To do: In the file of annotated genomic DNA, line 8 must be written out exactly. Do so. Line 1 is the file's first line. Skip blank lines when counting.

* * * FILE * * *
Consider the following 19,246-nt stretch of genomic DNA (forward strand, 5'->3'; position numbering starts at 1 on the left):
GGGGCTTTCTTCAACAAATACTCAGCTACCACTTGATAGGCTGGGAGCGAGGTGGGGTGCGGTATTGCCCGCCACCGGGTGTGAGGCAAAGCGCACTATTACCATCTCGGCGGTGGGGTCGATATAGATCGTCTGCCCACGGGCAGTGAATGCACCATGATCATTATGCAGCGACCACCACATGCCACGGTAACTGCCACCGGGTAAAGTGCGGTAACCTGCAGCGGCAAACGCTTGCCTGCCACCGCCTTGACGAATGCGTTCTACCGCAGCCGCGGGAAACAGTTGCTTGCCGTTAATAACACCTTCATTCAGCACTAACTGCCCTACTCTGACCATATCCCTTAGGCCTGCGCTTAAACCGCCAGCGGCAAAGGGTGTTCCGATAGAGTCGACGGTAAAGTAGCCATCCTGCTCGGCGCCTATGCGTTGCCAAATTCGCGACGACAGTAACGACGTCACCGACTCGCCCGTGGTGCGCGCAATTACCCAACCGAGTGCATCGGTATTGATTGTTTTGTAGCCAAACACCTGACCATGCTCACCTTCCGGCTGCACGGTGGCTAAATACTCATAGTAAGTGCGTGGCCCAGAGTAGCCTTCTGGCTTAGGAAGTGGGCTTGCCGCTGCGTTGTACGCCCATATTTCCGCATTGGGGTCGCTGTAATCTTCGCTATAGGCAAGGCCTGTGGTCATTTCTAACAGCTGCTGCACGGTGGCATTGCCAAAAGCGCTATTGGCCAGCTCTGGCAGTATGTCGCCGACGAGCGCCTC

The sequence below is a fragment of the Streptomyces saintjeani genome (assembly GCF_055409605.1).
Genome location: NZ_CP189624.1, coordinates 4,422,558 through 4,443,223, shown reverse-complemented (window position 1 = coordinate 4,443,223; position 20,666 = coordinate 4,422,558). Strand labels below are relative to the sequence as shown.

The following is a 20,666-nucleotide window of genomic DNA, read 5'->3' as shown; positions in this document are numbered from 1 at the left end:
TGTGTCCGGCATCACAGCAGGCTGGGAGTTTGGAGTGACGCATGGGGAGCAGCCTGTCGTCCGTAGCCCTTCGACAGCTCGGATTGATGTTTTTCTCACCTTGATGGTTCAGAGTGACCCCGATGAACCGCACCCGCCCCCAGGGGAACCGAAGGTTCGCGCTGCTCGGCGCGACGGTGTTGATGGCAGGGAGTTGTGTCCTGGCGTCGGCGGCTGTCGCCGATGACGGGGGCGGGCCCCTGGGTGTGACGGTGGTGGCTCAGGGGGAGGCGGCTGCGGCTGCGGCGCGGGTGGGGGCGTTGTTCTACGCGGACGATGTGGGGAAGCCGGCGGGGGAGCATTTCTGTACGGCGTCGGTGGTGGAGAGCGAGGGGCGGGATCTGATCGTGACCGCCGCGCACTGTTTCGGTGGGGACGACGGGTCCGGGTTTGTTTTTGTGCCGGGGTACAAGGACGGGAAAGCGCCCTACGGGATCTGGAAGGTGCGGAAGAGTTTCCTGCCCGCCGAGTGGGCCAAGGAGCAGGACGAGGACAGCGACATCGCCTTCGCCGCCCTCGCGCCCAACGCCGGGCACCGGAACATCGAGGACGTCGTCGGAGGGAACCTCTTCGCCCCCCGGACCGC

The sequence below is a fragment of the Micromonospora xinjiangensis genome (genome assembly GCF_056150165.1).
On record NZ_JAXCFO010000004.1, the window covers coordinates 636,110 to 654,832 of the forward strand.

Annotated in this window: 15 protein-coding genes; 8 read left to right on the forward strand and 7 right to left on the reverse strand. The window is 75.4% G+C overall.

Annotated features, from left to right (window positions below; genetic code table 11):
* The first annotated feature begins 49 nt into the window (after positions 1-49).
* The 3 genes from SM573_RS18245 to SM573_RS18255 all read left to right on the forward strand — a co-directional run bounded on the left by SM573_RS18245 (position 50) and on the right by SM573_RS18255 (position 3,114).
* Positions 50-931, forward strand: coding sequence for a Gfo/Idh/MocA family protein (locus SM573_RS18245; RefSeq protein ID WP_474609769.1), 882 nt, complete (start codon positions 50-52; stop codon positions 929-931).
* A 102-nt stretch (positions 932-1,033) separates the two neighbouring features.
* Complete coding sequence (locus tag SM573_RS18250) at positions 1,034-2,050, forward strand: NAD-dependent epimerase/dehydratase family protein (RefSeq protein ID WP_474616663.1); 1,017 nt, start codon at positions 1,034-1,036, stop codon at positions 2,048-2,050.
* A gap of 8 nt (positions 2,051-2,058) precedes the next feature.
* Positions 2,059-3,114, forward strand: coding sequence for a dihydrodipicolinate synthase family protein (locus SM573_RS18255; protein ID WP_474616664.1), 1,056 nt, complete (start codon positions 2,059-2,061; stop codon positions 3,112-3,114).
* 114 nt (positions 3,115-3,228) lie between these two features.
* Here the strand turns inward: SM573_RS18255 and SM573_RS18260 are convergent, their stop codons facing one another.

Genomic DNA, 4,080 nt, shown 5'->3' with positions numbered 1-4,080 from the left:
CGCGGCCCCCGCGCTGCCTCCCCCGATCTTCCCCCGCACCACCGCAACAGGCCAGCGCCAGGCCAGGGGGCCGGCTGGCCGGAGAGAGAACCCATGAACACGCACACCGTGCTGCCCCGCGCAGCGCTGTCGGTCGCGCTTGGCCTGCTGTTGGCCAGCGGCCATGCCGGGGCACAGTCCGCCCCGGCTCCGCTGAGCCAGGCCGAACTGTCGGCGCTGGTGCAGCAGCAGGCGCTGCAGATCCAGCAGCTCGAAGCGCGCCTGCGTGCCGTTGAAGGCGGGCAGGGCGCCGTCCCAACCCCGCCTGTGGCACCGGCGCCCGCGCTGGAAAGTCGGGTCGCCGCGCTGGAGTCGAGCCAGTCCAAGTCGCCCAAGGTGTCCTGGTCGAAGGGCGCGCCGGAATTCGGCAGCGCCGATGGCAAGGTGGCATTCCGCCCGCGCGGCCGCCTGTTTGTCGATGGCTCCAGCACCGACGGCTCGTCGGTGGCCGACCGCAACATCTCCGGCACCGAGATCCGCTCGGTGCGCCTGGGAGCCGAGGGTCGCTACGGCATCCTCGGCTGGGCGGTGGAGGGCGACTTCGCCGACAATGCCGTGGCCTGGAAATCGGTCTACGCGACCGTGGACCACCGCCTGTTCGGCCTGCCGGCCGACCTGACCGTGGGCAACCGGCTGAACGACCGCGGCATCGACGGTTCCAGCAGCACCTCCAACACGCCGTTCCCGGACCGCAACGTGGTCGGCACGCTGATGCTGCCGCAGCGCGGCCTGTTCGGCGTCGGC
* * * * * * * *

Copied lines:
On record NZ_JAXCFO010000004.1, the window covers coordinates 636,110 to 654,832 of the forward strand.